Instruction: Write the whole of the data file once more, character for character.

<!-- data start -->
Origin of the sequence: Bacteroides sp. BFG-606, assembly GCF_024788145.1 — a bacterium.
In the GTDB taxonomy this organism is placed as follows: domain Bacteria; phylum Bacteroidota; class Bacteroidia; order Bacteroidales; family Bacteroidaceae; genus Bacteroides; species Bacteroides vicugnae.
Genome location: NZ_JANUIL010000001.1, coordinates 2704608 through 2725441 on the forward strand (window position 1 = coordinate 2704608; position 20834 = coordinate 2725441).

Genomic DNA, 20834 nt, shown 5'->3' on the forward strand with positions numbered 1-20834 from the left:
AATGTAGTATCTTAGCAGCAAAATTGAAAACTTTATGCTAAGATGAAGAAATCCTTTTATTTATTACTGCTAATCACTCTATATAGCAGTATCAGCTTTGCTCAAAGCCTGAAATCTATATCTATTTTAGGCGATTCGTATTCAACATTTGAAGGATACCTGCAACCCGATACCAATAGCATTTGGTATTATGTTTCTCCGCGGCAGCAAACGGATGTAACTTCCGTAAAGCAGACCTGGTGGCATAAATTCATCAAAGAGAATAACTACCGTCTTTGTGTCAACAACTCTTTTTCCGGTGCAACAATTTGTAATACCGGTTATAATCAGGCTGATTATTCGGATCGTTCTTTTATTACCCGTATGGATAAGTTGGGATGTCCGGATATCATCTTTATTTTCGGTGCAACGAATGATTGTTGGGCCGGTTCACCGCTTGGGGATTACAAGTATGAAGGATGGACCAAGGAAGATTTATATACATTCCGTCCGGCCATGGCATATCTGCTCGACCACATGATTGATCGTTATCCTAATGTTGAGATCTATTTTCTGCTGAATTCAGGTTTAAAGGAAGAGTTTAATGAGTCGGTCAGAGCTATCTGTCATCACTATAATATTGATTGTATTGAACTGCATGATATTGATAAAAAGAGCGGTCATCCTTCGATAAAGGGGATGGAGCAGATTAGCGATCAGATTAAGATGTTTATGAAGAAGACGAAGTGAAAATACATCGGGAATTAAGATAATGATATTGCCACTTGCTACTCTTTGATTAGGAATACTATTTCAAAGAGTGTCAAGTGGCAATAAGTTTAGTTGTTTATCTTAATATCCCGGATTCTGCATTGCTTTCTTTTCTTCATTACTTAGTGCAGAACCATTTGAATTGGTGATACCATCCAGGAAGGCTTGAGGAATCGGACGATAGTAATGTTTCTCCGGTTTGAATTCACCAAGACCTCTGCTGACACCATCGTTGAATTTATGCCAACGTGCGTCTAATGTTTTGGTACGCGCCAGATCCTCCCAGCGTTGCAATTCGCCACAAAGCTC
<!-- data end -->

Origin of the sequence: Bacteroides sp. BFG-606, assembly GCF_024788145.1 — a bacterium.
In the GTDB taxonomy this organism is placed as follows: domain Bacteria; phylum Bacteroidota; class Bacteroidia; order Bacteroidales; family Bacteroidaceae; genus Bacteroides; species Bacteroides vicugnae.
Genome location: NZ_JANUIL010000001.1, coordinates 2704608 through 2725441 on the forward strand (window position 1 = coordinate 2704608; position 20834 = coordinate 2725441).

Genomic DNA, 20834 nt, shown 5'->3' on the forward strand with positions numbered 1-20834 from the left:
AATGTAGTATCTTAGCAGCAAAATTGAAAACTTTATGCTAAGATGAAGAAATCCTTTTATTTATTACTGCTAATCACTCTATATAGCAGTATCAGCTTTGCTCAAAGCCTGAAATCTATATCTATTTTAGGCGATTCGTATTCAACATTTGAAGGATACCTGCAACCCGATACCAATAGCATTTGGTATTATGTTTCTCCGCGGCAGCAAACGGATGTAACTTCCGTAAAGCAGACCTGGTGGCATAAATTCATCAAAGAGAATAACTACCGTCTTTGTGTCAACAACTCTTTTTCCGGTGCAACAATTTGTAATACCGGTTATAATCAGGCTGATTATTCGGATCGTTCTTTTATTACCCGTATGGATAAGTTGGGATGTCCGGATATCATCTTTATTTTCGGTGCAACGAATGATTGTTGGGCCGGTTCACCGCTTGGGGATTACAAGTATGAAGGATGGACCAAGGAAGATTTATATACATTCCGTCCGGCCATGGCATATCTGCTCGACCACATGATTGATCGTTATCCTAATGTTGAGATCTATTTTCTGCTGAATTCAGGTTTAAAGGAAGAGTTTAATGAGTCGGTCAGAGCTATCTGTCATCACTATAATATTGATTGTATTGAACTGCATGATATTGATAAAAAGAGCGGTCATCCTTCGATAAAGGGGATGGAGCAGATTAGCGATCAGATTAAGATGTTTATGAAGAAGACGAAGTGAAAATACATCGGGAATTAAGATAATGATATTGCCACTTGCTACTCTTTGATTAGGAATACTATTTCAAAGAGTGTCAAGTGGCAATAAGTTTAGTTGTTTATCTTAATATCCCGGATTCTGCATTGCTTTCTTTTCTTCATTACTTAGTGCAGAACCATTTGAATTGGTGATACCATCCAGGAAGGCTTGAGGAATCGGACGATAGTAATGTTTCTCCGGTTTGAATTCACCAAGACCTCTGCTGACACCATCGTTGAATTTATGCCAACGTGCGTCTAATGTTTTGGTACGCGCCAGATCCTCCCAGCGTTGCAATTCGCCACAAAGCTC